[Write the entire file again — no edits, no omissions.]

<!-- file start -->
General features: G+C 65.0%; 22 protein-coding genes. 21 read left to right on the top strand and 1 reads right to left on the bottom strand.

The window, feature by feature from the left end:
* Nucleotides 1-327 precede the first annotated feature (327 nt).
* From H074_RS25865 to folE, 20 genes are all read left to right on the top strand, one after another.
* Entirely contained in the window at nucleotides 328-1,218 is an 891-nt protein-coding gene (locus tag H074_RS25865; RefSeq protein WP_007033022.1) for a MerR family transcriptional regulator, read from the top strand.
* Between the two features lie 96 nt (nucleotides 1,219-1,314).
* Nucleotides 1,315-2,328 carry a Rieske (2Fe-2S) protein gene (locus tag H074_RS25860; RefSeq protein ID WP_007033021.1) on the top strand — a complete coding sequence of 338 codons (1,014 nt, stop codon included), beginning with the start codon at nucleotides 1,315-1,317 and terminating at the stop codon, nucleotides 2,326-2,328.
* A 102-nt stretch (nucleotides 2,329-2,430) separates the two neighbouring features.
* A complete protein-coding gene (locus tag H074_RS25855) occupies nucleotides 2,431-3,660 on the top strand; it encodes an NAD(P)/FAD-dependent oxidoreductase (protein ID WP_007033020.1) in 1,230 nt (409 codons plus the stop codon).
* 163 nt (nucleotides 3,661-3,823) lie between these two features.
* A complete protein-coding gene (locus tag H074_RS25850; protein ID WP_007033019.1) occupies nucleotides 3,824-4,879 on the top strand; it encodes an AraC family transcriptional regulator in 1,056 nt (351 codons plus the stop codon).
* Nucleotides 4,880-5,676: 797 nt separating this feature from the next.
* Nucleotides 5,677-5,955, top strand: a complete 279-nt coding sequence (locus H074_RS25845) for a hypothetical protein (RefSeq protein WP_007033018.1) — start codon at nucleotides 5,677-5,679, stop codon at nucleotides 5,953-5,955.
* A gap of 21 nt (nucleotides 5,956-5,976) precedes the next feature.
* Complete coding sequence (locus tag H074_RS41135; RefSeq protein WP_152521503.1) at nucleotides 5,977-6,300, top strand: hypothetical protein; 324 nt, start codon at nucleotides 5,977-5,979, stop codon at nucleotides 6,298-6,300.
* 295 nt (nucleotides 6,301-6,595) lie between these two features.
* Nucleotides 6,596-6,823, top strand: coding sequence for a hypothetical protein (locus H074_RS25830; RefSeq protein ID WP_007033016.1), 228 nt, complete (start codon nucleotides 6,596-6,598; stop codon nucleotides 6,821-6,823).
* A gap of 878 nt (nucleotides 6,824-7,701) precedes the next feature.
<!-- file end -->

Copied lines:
General features: G+C 65.0%; 22 protein-coding genes. 21 read left to right on the top strand and 1 reads right to left on the bottom strand.

The window, feature by feature from the left end:
* Nucleotides 1-327 precede the first annotated feature (327 nt).
* From H074_RS25865 to folE, 20 genes are all read left to right on the top strand, one after another.
* Entirely contained in the window at nucleotides 328-1,218 is an 891-nt protein-coding gene (locus tag H074_RS25865; RefSeq protein WP_007033022.1) for a MerR family transcriptional regulator, read from the top strand.
* Between the two features lie 96 nt (nucleotides 1,219-1,314).
* Nucleotides 1,315-2,328 carry a Rieske (2Fe-2S) protein gene (locus tag H074_RS25860; RefSeq protein ID WP_007033021.1) on the top strand — a complete coding sequence of 338 codons (1,014 nt, stop codon included), beginning with the start codon at nucleotides 1,315-1,317 and terminating at the stop codon, nucleotides 2,326-2,328.
* A 102-nt stretch (nucleotides 2,329-2,430) separates the two neighbouring features.
* A complete protein-coding gene (locus tag H074_RS25855) occupies nucleotides 2,431-3,660 on the top strand; it encodes an NAD(P)/FAD-dependent oxidoreductase (protein ID WP_007033020.1) in 1,230 nt (409 codons plus the stop codon).
* 163 nt (nucleotides 3,661-3,823) lie between these two features.
* A complete protein-coding gene (locus tag H074_RS25850; protein ID WP_007033019.1) occupies nucleotides 3,824-4,879 on the top strand; it encodes an AraC family transcriptional regulator in 1,056 nt (351 codons plus the stop codon).
* Nucleotides 4,880-5,676: 797 nt separating this feature from the next.
* Nucleotides 5,677-5,955, top strand: a complete 279-nt coding sequence (locus H074_RS25845) for a hypothetical protein (RefSeq protein WP_007033018.1) — start codon at nucleotides 5,677-5,679, stop codon at nucleotides 5,953-5,955.
* A gap of 21 nt (nucleotides 5,956-5,976) precedes the next feature.
* Complete coding sequence (locus tag H074_RS41135; RefSeq protein WP_152521503.1) at nucleotides 5,977-6,300, top strand: hypothetical protein; 324 nt, start codon at nucleotides 5,977-5,979, stop codon at nucleotides 6,298-6,300.
* 295 nt (nucleotides 6,301-6,595) lie between these two features.
* Nucleotides 6,596-6,823, top strand: coding sequence for a hypothetical protein (locus H074_RS25830; RefSeq protein ID WP_007033016.1), 228 nt, complete (start codon nucleotides 6,596-6,598; stop codon nucleotides 6,821-6,823).
* A gap of 878 nt (nucleotides 6,824-7,701) precedes the next feature.